An early-season severe weather event may occur this afternoon across parts of the region, and I want to take just a moment and discuss this potential.
This morning, I posted my severe storm outlook on the Facebook page, which you will see in the first image shown above. Furthermore, I stated I was not overly concerned for tornadoes, and was mostly concerned for the potential for hail and high winds. While those concerns still exist, my concern over a few tornadoes has increased a bit from this morning.
Utilizing the 17z HRRR model to demonstrate my thoughts, you will see that by 5pm this evening, storms will likely have formed in a broken line across central parts of the region, or near the western periphery of the slight risk area. In the third image, you will see the 0-3 km helicity values at the same time as the simulated radar image. This is an indication of how much “twist” there is available to storm cells, and generally speaking, values above 100 signify a heightened risk of tornadoes. As you can see, helicity values are well in excess of 100, so an increased risk of tornadoes would appear likely. Furthermore, the level of instability present would also point to the potential for strong to severe thunderstorm activity as well. The final two images are the dew point and air temperatures, which is going to show that these storms are forming along a dryline more than a cold front, as the cold air lags well behind the storms. It is important to note, we are seeing dew point temps more typical of May than early-March this afternoon, signifying these storms may not your “average” March storms.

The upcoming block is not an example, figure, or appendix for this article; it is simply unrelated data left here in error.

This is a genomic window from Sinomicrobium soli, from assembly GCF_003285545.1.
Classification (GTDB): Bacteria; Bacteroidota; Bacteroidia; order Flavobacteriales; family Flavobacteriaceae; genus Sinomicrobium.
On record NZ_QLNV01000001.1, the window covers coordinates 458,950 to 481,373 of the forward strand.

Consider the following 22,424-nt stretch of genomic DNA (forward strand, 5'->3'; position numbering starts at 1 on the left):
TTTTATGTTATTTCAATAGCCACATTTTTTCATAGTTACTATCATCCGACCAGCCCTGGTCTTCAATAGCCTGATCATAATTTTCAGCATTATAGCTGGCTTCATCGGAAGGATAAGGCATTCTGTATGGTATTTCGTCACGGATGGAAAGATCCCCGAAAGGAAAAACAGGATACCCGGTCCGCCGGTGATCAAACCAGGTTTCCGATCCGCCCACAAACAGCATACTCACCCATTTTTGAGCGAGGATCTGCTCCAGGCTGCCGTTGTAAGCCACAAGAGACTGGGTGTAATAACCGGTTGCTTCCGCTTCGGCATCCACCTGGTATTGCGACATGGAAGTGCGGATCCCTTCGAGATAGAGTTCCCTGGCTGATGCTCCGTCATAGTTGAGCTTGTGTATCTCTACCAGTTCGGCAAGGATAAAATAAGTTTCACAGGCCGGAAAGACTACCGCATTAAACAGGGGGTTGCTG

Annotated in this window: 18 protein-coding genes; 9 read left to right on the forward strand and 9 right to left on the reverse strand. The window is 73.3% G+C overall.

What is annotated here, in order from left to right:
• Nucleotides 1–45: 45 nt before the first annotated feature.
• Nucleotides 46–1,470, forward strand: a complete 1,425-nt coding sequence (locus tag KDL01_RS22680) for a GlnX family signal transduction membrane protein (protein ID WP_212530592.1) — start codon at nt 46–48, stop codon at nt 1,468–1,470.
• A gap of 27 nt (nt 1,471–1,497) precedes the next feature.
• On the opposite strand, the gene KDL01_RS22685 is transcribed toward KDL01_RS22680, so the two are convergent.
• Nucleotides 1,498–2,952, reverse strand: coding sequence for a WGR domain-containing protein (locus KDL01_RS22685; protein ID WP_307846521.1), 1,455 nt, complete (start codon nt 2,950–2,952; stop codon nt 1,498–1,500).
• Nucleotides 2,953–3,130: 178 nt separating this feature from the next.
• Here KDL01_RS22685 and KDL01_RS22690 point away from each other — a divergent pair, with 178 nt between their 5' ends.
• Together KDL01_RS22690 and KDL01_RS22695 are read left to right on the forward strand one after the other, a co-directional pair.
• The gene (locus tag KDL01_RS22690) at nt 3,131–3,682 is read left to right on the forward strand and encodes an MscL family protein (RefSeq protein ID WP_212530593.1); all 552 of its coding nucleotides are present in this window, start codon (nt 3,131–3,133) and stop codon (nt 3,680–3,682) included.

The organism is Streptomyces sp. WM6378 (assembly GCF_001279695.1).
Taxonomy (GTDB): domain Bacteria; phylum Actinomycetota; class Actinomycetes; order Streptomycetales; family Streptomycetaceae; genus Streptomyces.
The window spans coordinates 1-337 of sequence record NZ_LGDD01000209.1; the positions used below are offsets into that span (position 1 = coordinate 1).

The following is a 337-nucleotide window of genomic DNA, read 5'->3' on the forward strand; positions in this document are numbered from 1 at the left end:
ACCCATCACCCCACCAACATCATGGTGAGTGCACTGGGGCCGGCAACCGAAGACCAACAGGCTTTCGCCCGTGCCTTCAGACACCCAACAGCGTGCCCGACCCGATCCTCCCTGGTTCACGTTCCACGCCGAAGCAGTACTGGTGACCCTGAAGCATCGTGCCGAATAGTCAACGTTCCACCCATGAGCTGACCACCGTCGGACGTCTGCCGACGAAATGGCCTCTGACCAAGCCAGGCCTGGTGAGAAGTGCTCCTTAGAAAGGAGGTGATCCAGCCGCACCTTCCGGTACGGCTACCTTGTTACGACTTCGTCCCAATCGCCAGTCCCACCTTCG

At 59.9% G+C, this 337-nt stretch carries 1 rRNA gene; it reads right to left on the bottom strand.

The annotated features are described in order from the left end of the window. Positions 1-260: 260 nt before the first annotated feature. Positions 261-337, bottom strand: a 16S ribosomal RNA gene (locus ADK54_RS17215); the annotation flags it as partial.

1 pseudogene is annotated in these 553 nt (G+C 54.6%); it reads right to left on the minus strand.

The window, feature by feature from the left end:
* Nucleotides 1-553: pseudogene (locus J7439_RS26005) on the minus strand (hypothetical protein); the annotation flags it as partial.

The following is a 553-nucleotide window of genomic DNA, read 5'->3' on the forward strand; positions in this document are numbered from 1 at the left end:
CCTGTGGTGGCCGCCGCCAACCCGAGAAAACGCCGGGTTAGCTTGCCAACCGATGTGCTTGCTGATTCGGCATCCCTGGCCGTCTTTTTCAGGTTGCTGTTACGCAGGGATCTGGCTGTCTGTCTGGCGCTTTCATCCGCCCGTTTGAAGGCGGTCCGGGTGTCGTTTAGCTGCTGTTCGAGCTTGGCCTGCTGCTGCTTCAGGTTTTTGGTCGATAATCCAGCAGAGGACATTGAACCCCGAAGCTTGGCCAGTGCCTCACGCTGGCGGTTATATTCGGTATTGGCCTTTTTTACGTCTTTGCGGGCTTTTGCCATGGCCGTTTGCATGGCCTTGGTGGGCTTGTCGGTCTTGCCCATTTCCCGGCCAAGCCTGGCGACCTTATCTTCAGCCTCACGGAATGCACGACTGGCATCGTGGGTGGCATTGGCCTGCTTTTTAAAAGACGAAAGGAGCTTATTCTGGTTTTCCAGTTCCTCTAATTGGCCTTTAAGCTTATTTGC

The bottom line here is that I do believe we will see at least scattered severe storms this afternoon and evening, especially for those in the slight risk areas. I do have some concern with how the storms well south of here will play into the mix. But, from this distance, it certainly appears that some severe thunderstorm activity may occur later today across parts of the region. Let me stress this, I do NOT anticipate an outbreak of severe weather, but the potential certainly exists for at least scattered severe weather today. On another note, should we see tornado(es) touchdown today, it will be the earliest tornado touchdown(s) recorded in Minnesota history. Stay tuned to the Facebook page later today for more updates!